“All of us, Lord, from the moment we are born feel within us this disturbing mixture of remoteness and nearness; and in our heritage of sorrow and hope, passed down to us through the ages, there is no yearning more desolate than that which makes us weep with vexation and desire as we stand in the midst of the Presence which hovers about us nameless and impalpable and is dwelling in all things. Si forte attrectent eum [“so that people might seek God, even perhaps grope for him and find him” (Acts 17:27)].”
Teilhard then speaks about an interconnectedness among all that is not restricted to the Universe, but that places God at its center and attributes to Him its unity:
“Now, Lord, through the consecration of the world the luminosity and fragrance which suffuse the universe take on for me the lineaments of a body and a face in you. What my mind glimpsed through its hesitant explorations, what my heart craved with so little expectation of fulfillment, you now magnificently unfold for me: the fact that your creatures are not merely so linked together in solidarity that none can exist unless all the rest surround it, but that all are so dependent on a single central reality that a true life, borne in common by them all, gives them ultimately their consistence and their unity.”
The final, extensive passage that I would like to share with you from Teilhard’s writings (still from the same “Fire in the Earth” chapter) contains an explicit comparison between his, Christian view of the Universe and a number of alternatives:
“What I experience as I stand in face of — and in the very depths of — this world which your flesh has assimilated, this world which has become your flesh, my God, is not the absorption of the monist who yearns to be dissolved into the unity of things, nor the emotion felt by the pagan as he lies prostrate before a tangible divinity, nor yet the passive self-abandonment of the quietist tossed hither and thither at the mercy of mystical impulsions.”
However, instead of dissociating himself from monist, pagan and quietist world views, as may seem to be the case at first, Teilhard goes beyond their rejection:
“From each of these modes of thought I take something of their motive force while avoiding their pitfalls: the approach determined for me by your omnipresence is a wonderful synthesis wherein three of the most formidable passions that can unlock the human heart rectify each other as they mingle: like the monist I plunge into the all-inclusive One; but the One is so perfect that as it receives me and I lose myself in it I can find in it the ultimate perfection of my own individuality; like the pagan, I worship a God who can be touched; and I do indeed touch him — this God — over the whole surface and in the depths of that world of matter which confines me: but to take hold of him as I would wish (simply in order not to stop touching him), I must go always on and on through and beyond each undertaking, unable to rest in anything, borne onwards at each moment by creatures and at each moment going beyond them, in a continuing welcoming of them and a continuing detachment from them; like the quietist I allow myself with delight to be cradled in the divine fantasy: but at the same time I know that the divine will, will only be revealed to me at each moment if I exert myself to the utmost? I shall only touch God in the world of matter, when, like Jacob, I have been vanquished by him.”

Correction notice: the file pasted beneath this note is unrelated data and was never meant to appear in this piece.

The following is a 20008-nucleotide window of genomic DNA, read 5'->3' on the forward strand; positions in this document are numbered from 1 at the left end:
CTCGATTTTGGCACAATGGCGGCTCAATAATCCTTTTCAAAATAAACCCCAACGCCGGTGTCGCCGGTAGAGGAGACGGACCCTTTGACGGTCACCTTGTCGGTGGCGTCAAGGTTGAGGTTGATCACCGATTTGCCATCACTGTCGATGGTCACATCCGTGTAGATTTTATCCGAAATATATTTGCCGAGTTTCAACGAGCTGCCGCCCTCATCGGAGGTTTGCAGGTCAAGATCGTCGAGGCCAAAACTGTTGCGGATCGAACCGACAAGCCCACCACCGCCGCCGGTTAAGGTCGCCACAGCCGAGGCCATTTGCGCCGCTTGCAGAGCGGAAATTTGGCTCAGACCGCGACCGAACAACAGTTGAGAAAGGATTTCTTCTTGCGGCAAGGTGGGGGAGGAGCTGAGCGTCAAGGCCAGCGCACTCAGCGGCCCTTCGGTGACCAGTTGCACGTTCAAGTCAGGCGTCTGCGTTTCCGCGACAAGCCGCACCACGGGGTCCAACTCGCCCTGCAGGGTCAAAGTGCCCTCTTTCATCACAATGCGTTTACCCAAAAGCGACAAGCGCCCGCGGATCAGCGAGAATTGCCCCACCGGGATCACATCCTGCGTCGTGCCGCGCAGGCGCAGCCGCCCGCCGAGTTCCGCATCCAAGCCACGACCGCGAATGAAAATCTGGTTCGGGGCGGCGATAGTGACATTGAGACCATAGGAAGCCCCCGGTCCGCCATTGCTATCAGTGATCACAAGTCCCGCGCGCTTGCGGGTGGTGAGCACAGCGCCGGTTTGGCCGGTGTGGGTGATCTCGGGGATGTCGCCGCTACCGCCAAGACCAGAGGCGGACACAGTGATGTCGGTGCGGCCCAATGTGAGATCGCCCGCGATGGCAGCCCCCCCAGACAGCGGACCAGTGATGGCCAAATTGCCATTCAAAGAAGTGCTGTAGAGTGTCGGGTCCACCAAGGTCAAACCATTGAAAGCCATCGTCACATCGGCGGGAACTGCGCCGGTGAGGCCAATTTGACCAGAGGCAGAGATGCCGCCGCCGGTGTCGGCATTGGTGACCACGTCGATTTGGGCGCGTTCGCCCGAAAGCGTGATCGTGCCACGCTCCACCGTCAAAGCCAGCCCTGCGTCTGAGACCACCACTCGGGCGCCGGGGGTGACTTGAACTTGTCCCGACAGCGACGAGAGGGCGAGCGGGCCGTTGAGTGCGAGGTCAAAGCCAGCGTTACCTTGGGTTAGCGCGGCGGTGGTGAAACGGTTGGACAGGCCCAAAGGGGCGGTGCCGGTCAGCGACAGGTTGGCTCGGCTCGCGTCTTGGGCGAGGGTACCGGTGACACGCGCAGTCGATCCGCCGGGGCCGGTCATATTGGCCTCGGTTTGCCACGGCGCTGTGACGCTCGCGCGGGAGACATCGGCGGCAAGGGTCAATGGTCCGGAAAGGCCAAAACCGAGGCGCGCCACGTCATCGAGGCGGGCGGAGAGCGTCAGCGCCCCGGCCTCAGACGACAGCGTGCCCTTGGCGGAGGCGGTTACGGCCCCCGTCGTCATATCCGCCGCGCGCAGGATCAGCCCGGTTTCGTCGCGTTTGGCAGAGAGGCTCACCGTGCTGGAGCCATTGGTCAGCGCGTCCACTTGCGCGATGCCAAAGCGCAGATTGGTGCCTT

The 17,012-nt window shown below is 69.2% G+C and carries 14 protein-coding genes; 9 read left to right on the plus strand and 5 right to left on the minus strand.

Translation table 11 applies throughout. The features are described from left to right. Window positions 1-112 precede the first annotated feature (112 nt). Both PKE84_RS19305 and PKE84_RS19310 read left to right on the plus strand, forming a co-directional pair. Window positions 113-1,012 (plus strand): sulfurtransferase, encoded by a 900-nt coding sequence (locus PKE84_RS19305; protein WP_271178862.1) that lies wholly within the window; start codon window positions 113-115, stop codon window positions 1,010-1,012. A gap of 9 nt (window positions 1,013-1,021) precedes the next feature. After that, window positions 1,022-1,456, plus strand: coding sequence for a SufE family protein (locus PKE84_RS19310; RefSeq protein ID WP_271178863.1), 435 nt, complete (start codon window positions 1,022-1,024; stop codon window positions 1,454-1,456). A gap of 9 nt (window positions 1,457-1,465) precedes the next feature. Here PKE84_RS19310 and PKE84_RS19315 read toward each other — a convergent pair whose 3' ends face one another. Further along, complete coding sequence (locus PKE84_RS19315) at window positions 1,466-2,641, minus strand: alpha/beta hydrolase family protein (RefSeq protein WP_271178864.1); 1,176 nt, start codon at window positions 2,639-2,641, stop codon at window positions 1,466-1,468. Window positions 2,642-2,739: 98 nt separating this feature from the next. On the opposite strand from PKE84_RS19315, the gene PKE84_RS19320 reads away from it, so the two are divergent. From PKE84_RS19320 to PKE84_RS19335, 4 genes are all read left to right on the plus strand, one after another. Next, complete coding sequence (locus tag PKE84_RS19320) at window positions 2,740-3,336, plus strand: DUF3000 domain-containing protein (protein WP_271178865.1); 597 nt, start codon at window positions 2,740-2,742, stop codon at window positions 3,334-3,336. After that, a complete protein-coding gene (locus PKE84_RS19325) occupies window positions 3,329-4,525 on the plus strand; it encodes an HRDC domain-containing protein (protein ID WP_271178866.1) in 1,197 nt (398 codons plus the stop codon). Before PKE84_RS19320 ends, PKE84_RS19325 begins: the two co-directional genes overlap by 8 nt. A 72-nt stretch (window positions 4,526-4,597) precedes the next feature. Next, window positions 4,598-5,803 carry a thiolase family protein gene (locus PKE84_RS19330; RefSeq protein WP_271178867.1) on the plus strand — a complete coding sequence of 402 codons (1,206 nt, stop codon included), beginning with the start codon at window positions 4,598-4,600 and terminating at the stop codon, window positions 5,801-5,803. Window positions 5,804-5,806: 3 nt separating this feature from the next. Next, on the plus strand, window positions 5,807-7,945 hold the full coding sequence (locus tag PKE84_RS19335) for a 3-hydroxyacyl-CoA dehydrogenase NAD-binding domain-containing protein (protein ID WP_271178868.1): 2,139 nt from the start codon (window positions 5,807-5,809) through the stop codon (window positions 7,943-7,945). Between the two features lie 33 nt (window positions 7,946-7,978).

The above synthesis of disparate positions other than his own shows both a basis for dialogue with those who hold them (having recognized beauty, goodness and truth in each) and a going beyond each. It is not so much a rejection as an evolution of each into a single, richer whole, that Teilhard then makes explicit:
“Thus, because the ultimate objective, the totality to which my nature is attuned has been made manifest to me, the powers of my being begin spontaneously to vibrate in accord with a single note of incredible richness wherein I can distinguish the most discordant tendencies effortlessly resolved: the excitement of action and the delight of passivity: the joy of possessing and the thrill of reaching out beyond what one possesses; the pride in growing and the happiness of being lost in what is greater than oneself. Rich with the sap of the world, I rise up towards the Spirit whose vesture is the magnificence of the material universe but who smiles at me from far beyond all victories; and, lost in the mystery of the flesh of God, I cannot tell which is the more radiant bliss: to have found the Word and so be able to achieve the mastery of matter, or to have mastered matter and so be able to attain and submit to the light of God.”
Teilhard sees presence in the Universe as rich and complex to the point of self-contradiction, where “the most discordant tendencies [are] effortlessly resolved.” It is “a continuing welcoming [...] and a continuing detachment” lived in the bosom of “the One [who] is so perfect that as it receives me and I lose myself in it, I can find in it the ultimate perfection of my own individuality.” It is a presence in “the magnificence of the material universe,” a being smiled at by the God who permeates it and a game of discovering matter through God and God through matter. It is a vision that is able to recognize the good, the true and the beautiful, wherever it may be, and one in which the encounter with the Universe and with fellow humans is always also an encounter with God.